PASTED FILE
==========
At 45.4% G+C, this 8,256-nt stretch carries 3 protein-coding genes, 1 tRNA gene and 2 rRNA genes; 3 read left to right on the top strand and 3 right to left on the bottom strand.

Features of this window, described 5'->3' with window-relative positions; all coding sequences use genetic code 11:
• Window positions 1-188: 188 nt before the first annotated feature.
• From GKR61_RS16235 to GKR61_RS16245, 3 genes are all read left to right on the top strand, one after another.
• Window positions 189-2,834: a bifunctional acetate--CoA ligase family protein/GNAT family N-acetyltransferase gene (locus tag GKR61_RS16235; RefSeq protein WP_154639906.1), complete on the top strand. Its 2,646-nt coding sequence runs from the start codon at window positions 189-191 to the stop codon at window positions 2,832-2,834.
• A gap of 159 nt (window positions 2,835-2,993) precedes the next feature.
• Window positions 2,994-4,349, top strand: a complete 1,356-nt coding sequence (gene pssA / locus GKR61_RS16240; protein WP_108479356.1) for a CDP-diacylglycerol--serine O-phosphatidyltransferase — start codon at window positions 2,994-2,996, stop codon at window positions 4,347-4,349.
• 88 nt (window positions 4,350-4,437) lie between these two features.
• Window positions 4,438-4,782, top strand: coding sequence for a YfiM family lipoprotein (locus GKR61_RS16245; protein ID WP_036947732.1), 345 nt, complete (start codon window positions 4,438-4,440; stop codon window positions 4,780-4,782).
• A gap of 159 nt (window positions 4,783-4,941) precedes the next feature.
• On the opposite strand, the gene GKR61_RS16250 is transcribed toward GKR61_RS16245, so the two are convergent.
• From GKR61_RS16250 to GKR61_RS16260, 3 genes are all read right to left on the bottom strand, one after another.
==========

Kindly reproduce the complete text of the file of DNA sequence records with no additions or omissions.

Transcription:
At 45.4% G+C, this 8,256-nt stretch carries 3 protein-coding genes, 1 tRNA gene and 2 rRNA genes; 3 read left to right on the top strand and 3 right to left on the bottom strand.

Features of this window, described 5'->3' with window-relative positions; all coding sequences use genetic code 11:
• Window positions 1-188: 188 nt before the first annotated feature.
• From GKR61_RS16235 to GKR61_RS16245, 3 genes are all read left to right on the top strand, one after another.
• Window positions 189-2,834: a bifunctional acetate--CoA ligase family protein/GNAT family N-acetyltransferase gene (locus tag GKR61_RS16235; RefSeq protein WP_154639906.1), complete on the top strand. Its 2,646-nt coding sequence runs from the start codon at window positions 189-191 to the stop codon at window positions 2,832-2,834.
• A gap of 159 nt (window positions 2,835-2,993) precedes the next feature.
• Window positions 2,994-4,349, top strand: a complete 1,356-nt coding sequence (gene pssA / locus GKR61_RS16240; protein WP_108479356.1) for a CDP-diacylglycerol--serine O-phosphatidyltransferase — start codon at window positions 2,994-2,996, stop codon at window positions 4,347-4,349.
• 88 nt (window positions 4,350-4,437) lie between these two features.
• Window positions 4,438-4,782, top strand: coding sequence for a YfiM family lipoprotein (locus GKR61_RS16245; protein ID WP_036947732.1), 345 nt, complete (start codon window positions 4,438-4,440; stop codon window positions 4,780-4,782).
• A gap of 159 nt (window positions 4,783-4,941) precedes the next feature.
• On the opposite strand, the gene GKR61_RS16250 is transcribed toward GKR61_RS16245, so the two are convergent.
• From GKR61_RS16250 to GKR61_RS16260, 3 genes are all read right to left on the bottom strand, one after another.